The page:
Tuesday, September 27, 2011

“what does it profit them if they read many books and love none?”

So the day after I present at OLIS and make all these declarations about how summer reading programs have changed little from the 1970s, I learn that they have actually changed little since the 1900s! While putting together the powerpoint for the presentation, I stumble upon this blog post from NYPL describing the evolution of the online component of their summer reading program. Sort of interesting.

But the blog post links to this master's thesis: A History of Youth Summer Reading Programs in Public Libraries! Fascinating! In the early literature, some librarians accuse other librarians of doing summer reading programs just to increase circulation. How funny, when these days I don't think anyone would be abashed about trying to get their numbers up.

But what really got me were the excerpts from an attack on summer reading programs written by one librarian Latimer (his or her first name isn't mentioned) in 1923. That's where the title of this post comes from. According to the thesis:
This was the first negative response encountered to summer reading programs. It raises the issue of incentives used for reading, one that is still debated. It is critical of creating an atmosphere similar to school during the vacation, when children should be on a break, and creating a negative connection with the library and reading by forcing children to read. In the article the first mention is made of a private company, Gaylord, publishing materials, available for purchase, to support summer reading programs in public libraries.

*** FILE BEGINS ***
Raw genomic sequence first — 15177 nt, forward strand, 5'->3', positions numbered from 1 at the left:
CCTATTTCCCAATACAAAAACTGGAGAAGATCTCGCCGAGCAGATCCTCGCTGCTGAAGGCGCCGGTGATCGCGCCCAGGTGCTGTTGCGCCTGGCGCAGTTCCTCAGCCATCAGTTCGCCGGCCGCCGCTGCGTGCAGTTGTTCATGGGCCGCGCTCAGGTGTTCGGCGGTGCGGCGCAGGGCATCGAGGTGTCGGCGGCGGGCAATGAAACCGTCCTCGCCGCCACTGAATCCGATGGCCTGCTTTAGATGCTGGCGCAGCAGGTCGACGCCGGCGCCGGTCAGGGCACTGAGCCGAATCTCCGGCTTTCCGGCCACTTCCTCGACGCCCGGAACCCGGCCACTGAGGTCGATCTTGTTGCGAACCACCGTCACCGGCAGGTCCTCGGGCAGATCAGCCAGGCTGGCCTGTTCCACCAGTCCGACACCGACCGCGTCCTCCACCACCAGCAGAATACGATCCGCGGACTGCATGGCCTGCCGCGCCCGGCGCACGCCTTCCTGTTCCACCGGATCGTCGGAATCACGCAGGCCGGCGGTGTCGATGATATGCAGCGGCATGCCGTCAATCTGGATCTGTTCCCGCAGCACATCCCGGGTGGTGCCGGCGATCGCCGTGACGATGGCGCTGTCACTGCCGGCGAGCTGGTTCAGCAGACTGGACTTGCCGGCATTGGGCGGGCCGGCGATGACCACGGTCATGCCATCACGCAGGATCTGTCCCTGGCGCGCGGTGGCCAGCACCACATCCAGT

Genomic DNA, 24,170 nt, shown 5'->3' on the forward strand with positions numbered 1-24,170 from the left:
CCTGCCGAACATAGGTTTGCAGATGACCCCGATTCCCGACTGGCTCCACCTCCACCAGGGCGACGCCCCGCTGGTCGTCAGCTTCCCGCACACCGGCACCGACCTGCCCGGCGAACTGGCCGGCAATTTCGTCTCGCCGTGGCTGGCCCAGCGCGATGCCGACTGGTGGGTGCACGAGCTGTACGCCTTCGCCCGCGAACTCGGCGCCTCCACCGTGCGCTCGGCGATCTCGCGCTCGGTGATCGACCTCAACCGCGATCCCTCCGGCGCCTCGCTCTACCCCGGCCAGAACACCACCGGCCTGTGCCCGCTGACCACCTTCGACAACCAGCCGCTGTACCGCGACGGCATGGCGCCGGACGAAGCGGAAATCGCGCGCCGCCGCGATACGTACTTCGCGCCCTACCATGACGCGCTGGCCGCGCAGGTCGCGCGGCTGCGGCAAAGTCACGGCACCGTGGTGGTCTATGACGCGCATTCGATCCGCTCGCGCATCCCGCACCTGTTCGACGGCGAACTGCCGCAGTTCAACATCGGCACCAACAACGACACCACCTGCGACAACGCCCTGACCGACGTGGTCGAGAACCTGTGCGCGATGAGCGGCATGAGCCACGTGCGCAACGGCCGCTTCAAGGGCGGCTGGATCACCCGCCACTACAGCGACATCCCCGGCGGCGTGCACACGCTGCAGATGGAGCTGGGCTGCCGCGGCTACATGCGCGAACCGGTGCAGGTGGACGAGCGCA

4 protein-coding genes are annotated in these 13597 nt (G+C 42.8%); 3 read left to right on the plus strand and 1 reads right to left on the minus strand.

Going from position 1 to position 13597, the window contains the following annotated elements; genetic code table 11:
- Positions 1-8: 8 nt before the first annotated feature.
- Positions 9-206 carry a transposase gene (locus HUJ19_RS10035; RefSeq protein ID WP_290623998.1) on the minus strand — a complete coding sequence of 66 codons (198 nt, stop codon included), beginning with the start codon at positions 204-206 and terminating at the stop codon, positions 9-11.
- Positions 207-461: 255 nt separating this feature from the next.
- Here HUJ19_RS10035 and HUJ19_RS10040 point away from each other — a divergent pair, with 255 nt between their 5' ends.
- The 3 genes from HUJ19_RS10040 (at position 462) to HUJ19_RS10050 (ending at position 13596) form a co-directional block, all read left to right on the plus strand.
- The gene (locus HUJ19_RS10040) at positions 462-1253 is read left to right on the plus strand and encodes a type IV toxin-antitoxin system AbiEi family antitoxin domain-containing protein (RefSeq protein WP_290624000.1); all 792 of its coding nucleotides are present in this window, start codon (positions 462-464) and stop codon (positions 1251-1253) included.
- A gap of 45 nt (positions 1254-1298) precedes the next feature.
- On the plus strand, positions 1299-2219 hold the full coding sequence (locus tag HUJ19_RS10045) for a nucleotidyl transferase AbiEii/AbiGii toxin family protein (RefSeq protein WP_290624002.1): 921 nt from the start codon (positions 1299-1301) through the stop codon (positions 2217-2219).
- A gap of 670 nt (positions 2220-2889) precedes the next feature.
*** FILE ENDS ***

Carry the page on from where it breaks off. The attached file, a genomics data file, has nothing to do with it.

I can't decide if it's encouraging or discouraging that people have questioned the distribution of prizes and the emphasis on quantity of summer reading for almost 90 years. It's encouraging that other librarians (dead librarians, probably, but whatever), agree with me. It's discouraging that these questions have been raised for so long, but still prizes and logs are default parts of summer reading. Prizes and logs can be used to support specific goals, but I feel like in some cases, they have replaced the goals.

Some questions I think everyone could ask while planning their summer reading program:
  • How does this fit into my year-round relationship with children and schools?
  • How can I bring new people into the library community this summer?
  • What is necessary for children to have positive reading experiences? (Think really basic, like a place and a time to read.)

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